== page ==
This deftly fashioned retrospective of the island sixty or so years ago, Memories of Taiwan by Luther Deese, begins with the poem by Meng Hao-ran 春曉, Spring Dawn: 春眠不覺曉, 處處聞啼鳥, 夜來風雨聲, 花落知多少. Waking sleepily on a spring morning, everywhere there is the song of birds; in the night came the sound of wind and rain, and I wonder how many flowers have fallen. This, I suppose, to set an elegiac tone for how much has been lost. The images following start up accompanied by the maudlin Mandarin standard Wang-bu-liao, Unforgettable, which is likely how many of us who lived there back then regard that experience. For us these images are more than just Auntie and Uncle’s boring old slideshow – in some ways, our lives began there and, in other ways, they ended when we left.
Vincente Macanaya we met in my post Manilamen and Mandarins – Filipinos in 1860s China, Part 1: Vincente Macanaya. Now we find Vincente with the Foreign Riflles in the dark of night aboard Chinese junks sculling over a narrow canal toward the walled town of Tsingpoo. The Koronel, Fletcher Thorson Wood, has ordered his small army to climb the city walls and capture the town. The chapter has no narration – only the thought of four men, one of whom is Vincente. His musing begins with Fletcher, then Vincente hears a fish jump, and a rooster crow, and an owl screech – each small disruption briefly takes his thoughts away from the impending battle. Continue reading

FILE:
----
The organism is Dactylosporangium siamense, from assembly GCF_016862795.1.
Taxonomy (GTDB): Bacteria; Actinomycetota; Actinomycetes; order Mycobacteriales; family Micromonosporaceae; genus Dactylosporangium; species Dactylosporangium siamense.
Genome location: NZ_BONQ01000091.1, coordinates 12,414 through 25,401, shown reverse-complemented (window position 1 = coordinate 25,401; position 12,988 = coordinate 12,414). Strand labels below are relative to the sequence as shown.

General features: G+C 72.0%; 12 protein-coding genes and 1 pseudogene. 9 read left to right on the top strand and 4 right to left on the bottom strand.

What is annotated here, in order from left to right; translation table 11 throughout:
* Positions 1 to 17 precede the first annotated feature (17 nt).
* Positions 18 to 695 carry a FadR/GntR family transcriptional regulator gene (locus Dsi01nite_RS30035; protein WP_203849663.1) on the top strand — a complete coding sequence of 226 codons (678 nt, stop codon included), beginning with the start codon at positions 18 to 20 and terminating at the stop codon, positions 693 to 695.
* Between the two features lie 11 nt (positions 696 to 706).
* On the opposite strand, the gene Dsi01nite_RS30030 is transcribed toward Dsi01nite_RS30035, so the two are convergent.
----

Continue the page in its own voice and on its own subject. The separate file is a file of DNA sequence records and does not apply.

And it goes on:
Old China Books is pleased to announce that an ebook of the memoir TOUJOURS GAI by Luise Shannon Landers is now available for purchase from Amazon.*
In this unique memoir, a lady 95 years old recollects her long and tumultuous life growing up in Southern California, reflecting on how the times changed and how she changed (or did not) with them. Toujours gai, “always merry” as often quoted by Don Marquis’ Mehitabel the Cat, was her motto, and “there’s a dance in the old dame yet” is as good a motif as any for her life. Continue reading
Why did you begin with a long novel before ever having any other writing success?